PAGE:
The Boston Globe, April 16, 2003


Two major pharmaceutical companies have agreed to pay one of the largest Medicaid abuse settlements in US history to resolve allegations that they overcharged the government insurance program for the poor, according to federal investigators and others familiar with the case.

Under an agreement negotiated with the US attorney's office in Boston and state Medicaid fraud investigators around the country, Bayer AG will pay the government about $250 million and Glaxo SmithKline has agreed to pay about $90 million for failing to give the Medicaid program the lowest price charged to any customer, as required by law.

Bayer is pleading guilty to violating the federal Prescription Drug Marketing Act and paying a criminal fine of about $5 million for alleged overcharges involving its antibiotic Cipro and its high blood pressure drug Adalat. Bayer will also pay a much larger civil fine than Glaxo.

Glaxo, which was not accused of any criminal wrongdoing, is only paying a civil fine for overcharges involving its antidepressant Paxil and nasal allergy spray Flonase, the sources said.

Prosecutors are expected to announce the settlement today in Boston. Both the US attorney's office and the state attorney general's office declined to comment yesterday.

"It's a very significant fine, and I do think [it] sends a message that hopefully will be heard by other companies that these kinds of practices are unacceptable," said Dr. Peter Lurie, deputy director of Public Citizen's Health Research Group in Washington. "If Medicaid can't get a decent price, who can?" he added. "It's an enormous payer with tens of millions of subscribers."

The investigation centered on allegations that the companies hid their lowest prices from Medicaid by repackaging or relabeling their drugs under a middleman's name. The middleman then sold the drugs at a deep discount that was not reported to the government. By law, the companies are required to report all their prices and then pay Medicaid a rebate if they charge anyone less than the government.

All 50 states will share the settlement money. A whistle-blower who alerted federal officials to the alleged fraud by Bayer will also get a portion of the settlement. Bayer released a statement confirming that the company had reached a settlement with the US attorney's office. "Throughout the investigation, Bayer cooperated fully with the goverment and we are now pleased to put this matter behind us," the company said.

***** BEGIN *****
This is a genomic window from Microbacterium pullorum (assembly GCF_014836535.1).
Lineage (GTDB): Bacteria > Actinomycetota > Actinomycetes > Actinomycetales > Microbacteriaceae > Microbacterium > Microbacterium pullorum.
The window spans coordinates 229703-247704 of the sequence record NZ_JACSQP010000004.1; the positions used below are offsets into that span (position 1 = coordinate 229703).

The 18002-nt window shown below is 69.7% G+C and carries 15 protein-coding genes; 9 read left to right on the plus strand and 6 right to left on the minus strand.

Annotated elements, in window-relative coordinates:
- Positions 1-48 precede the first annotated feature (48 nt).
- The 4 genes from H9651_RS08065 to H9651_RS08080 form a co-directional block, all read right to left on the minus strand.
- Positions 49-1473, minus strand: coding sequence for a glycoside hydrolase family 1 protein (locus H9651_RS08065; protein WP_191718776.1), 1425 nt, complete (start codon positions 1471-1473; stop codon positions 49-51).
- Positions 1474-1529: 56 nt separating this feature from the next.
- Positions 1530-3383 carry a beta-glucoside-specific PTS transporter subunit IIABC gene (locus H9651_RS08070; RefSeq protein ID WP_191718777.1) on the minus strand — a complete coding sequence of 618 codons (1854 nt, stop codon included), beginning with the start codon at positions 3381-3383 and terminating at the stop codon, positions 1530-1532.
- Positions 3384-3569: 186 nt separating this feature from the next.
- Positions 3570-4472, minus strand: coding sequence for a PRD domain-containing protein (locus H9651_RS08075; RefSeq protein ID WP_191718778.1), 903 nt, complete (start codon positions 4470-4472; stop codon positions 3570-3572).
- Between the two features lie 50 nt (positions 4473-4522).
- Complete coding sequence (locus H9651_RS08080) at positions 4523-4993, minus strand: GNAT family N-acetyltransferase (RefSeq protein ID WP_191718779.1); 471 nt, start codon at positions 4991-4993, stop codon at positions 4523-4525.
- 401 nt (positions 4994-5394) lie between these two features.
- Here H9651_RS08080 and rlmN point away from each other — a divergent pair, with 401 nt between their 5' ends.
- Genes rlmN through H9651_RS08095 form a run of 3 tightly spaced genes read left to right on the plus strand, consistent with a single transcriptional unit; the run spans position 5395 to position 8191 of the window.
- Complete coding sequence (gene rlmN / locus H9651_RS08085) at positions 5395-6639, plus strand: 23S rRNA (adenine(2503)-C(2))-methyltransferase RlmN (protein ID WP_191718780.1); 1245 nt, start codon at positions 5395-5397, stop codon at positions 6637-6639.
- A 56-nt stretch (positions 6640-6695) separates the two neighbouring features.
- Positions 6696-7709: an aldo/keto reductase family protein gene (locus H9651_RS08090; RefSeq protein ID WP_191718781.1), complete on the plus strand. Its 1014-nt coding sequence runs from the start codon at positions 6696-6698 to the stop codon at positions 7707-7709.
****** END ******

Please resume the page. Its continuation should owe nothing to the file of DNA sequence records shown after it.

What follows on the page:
In December, Bayer AG, based in Germany, announced that it had set aside $257 million to settle allegations that it failed to pay rebates owed to Medicaid from 1995 to 2000. The Medicaid program is a shared federal and state program to provide health insurance to the poor.

The settlement comes as state and federal prosecutors nationwide are investigating drug pricing and sales tactics by dozens of pharmaceutical companies that they allege have defrauded the public of billions of dollars and driven up the nation's Medicare and Medicaid bills.

In the fall of 2001, federal prosecutors in Boston won a record $885 million settlement from TAP Pharmaceutical Products in a combined criminal and civil case that alleged the company inflated the price of Lupron, the top-selling drug for prostate cancer. TAP officials were indicted and are awaiting trial on charges of giving kickbacks to doctors to induce them to prescribe Lupron.

Some 20 lawsuits filed against two dozen pharmaceutical companies by citizens and states across the country have been consolidated into one case before a federal judge in Boston. The suit alleges that the companies inflated the prices the government paid for prescriptions for the elderly and disabled through the Medicare and Medicaid programs.

The Boston investigation of Cipro unfolded at the same time that Bayer was selling 100 million Cipro tablets to the government to use in the wake of the anthrax bioterror scare in fall 2001. Prescriptions for the drug soared after the government said it was the best treatment for anthrax. Under a government threat to break Bayer's patent on the drug because of the national emergency, Bayer agreed to provide it at nearly half the usual government price.
By Alice Dembner